The new version, without the mistaken link, is visible in this screen capture:
Comments Off | Semantic Web
April 20th, 2005 — 3:56pm
The April issue of D-Lib Magazine includes a two-part Survey of social bookmarking tools.
Social bookmarking is on the collective brain — at least for the moment –and most of those writing about it choose to take one or more positions for, against, or orthogonal to its various aspects. Here’s the position of the D-Lib survey authors:
“Despite all the current hype about tags — in the blogging world, especially — for the authors of this paper, tags are just one kind of metadata and are not a replacement for formal classification systems such as Dublin Core, MODS, etc. [n15]. Rather, they are a supplemental means to organize information and order search results.“
This is — no surprise from “a solely electronic publication with a primary focus on digital library research and development, including but not limited to new technologies, applications, and contextual social and economic issues” — the librarians’ view, succinctly echoed by Peter Morville in his presentation during the panel ‘Sorting Out Social Classification’ at this year’s Information Architecture summit.
The D-Lib authors’ assessment dovetails nicely with Peter’s views on The Speed of Information Architecture from 2001, and it shows how library science professionals may decide to place social bookmarking in relation to the larger context of meta-data lifecycles; a realm they’ve known and inhabited for far longer than most people have used Flickr to tag their photos.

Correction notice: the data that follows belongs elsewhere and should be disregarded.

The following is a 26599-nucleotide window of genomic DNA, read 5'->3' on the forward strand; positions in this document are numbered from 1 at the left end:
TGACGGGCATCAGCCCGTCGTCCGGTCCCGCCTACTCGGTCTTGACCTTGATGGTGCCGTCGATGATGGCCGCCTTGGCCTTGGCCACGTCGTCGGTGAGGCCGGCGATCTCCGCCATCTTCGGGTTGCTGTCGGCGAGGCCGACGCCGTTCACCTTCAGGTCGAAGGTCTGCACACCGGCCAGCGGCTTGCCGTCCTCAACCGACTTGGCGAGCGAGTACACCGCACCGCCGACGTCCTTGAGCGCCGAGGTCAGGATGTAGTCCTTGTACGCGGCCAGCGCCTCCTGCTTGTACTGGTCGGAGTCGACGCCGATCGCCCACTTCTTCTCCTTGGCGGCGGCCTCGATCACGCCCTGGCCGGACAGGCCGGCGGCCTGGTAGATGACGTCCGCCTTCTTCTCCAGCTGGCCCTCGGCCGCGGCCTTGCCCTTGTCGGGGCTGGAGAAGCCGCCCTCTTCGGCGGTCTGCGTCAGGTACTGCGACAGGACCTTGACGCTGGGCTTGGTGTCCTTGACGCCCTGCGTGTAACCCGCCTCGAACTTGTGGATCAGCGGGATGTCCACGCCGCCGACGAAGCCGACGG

I found some of the authors’ conclusions more surprising. They say, “In many ways these new tools resemble blogs stripped down to the bare essentials.” I’m not sure what this means; stripped-down is the sort of term that usually connotes a minimalist refactoring or adaptation that is designed to emphasize the fundamental aspects of some original thing under interpretation, but I don’t think they want readers to take away the notion that social bookmarking is an interpretation of blogging.